me·​nag·​er·​ie | \ mə-ˈnaj-rē, -ˈna-jə- How to pronounce menagerie (audio) also -ˈnazh-rē, -ˈna-zhə- \

Definition of menagerie

1a : a place where animals are kept and trained especially for exhibition
b : a collection of wild or foreign animals kept especially for exhibition
2 : a varied mixture a menagerie of comediansTV Guide A menagerie of grotesque statues stood in the garden.

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Did You Know?

Back in the days of Middle French, ménagerie meant "the management of a household" or farm or "a place where animals are tended." By the 1670s, English speakers had adopted the word but dropped its housekeeping aspects, applying it specifically to the places where circuses and other exhibitions kept show animals. Later, the word was generalized to refer to any varied mixture, especially one that includes things that are strange or foreign to one's experience.

Examples of menagerie in a Sentence

a menagerie of rare creatures the living room is eclectically furnished with a menagerie of garage-sale finds
Recent Examples on the Web The farm was initiated in 1993 when soil scientist Charles Wright and his menagerie of blue morpho butterflies settled at the resort after living further south in Punta Gorda. Ali Wunderman, Travel + Leisure, "This Hotel Puts a Cocooning Butterfly in Every Room so Guests Can Release It Into the Wild," 24 Apr. 2021 And emerging superpowers are always interested in adding more client states to their menagerie. Ariel Cohen, Forbes, "China-Iran $400 Billion Accord: A Power Shift Threatens Western Energy," 5 Apr. 2021 Barnes grumpily moved his menagerie to the San Gabriel Valley. Patt Morrison, Los Angeles Times, "What city do you live in? Don’t say Hollywood," 9 Mar. 2021 Their horses were part of a domestic and wild menagerie that, even now, prompts a smile. Rohan Preston, Star Tribune, "Fairytale $2M home outside of Minneapolis was inspired by medieval castles," 22 Jan. 2021 Oliver later became part of Helfer's menagerie at Gentle Jungle doing occasional television commercials and shows. John Maccormack,, "Oliver with a twist - Retired freak show chimp still scientific mystery," 9 Dec. 2020 The cheerleaders of Popular, especially Mary Cherry, began a genealogy of Murphy characters who either idolize, or actually are, Gwyneth Paltrow—the foils for a menagerie of misfits who are obsessed with them. Jackson Mchenry, Vulture, "With a big Netflix deal and the power to green-light almost anything, Ryan Murphy has become the ultimate insider. And his work is suffering.," 4 Jan. 2021 An Alaska Air National Guard plane carried Grimmer, Thomas, and their menagerie the 550 miles from Kotzebue to Anchorage. David Reamer, Anchorage Daily News, "In the midst of the Cold War, Alaska’s effort to spread Christmas cheer involved sending a small herd of reindeer to D.C.," 21 Dec. 2020 There was a man named Terry Thompson, who, unbeknownst to his neighbors and unbeknownst to the local sheriff's department, had a menagerie of over 50 exotic animals, including over 30 big cats. National Geographic, "Episode 6: The Trouble with America's Captive Tigers," 1 Dec. 2020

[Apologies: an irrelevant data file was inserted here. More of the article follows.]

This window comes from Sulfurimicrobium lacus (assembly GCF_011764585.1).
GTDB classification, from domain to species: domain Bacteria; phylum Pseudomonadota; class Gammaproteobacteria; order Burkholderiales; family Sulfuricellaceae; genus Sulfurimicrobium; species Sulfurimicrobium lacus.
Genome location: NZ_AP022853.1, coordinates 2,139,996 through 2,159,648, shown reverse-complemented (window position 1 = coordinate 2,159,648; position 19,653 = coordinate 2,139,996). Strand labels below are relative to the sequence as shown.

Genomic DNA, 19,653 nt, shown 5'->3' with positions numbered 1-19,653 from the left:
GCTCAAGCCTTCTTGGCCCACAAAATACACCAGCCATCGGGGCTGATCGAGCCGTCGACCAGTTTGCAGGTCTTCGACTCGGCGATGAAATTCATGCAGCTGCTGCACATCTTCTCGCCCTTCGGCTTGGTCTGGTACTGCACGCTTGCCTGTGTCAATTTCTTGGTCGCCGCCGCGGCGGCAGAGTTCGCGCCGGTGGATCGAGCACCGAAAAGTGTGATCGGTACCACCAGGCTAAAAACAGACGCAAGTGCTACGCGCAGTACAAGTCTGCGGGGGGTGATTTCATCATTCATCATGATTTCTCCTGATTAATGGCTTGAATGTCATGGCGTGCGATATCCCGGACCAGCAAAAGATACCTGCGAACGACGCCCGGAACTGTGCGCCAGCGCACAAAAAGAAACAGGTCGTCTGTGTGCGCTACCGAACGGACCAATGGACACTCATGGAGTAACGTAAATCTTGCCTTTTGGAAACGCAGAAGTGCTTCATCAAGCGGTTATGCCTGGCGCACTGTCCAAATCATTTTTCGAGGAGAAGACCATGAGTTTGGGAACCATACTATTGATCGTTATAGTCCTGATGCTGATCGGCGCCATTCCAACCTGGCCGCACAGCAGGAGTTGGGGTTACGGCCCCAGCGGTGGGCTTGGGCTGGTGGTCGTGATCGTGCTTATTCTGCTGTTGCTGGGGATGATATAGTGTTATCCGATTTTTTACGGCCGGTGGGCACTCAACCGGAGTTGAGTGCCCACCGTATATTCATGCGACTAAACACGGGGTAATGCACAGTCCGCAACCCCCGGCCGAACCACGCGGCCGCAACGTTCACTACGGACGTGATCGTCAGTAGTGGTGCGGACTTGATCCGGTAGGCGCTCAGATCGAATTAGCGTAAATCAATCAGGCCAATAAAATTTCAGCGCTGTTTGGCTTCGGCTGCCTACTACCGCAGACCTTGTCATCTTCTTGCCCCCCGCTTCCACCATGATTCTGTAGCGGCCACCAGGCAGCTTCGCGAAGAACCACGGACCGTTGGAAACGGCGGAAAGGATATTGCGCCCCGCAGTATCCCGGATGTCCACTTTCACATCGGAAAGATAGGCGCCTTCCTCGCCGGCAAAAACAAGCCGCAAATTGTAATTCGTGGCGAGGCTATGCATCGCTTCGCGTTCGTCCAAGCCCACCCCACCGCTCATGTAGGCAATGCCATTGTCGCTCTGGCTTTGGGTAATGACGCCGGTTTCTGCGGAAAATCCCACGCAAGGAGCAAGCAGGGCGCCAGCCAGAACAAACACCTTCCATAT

These example sentences are selected automatically from various online news sources to reflect current usage of the word 'menagerie.' Views expressed in the examples do not represent the opinion of Merriam-Webster or its editors. Send us feedback.

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First Known Use of menagerie

1676, in the meaning defined at sense 1a

History and Etymology for menagerie

French ménagerie, from Middle French, management of a household or farm, from menage

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Time Traveler for menagerie

Time Traveler

The first known use of menagerie was in 1676

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Last Updated

2 May 2021

Cite this Entry

“Menagerie.” Dictionary, Merriam-Webster, Accessed 13 May. 2021.

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More Definitions for menagerie



English Language Learners Definition of menagerie

: a collection of animals kept especially to be shown to the public


me·​nag·​er·​ie | \ mə-ˈna-jə-rē How to pronounce menagerie (audio) \

Kids Definition of menagerie

: a collection of wild animals kept especially to be shown to the public

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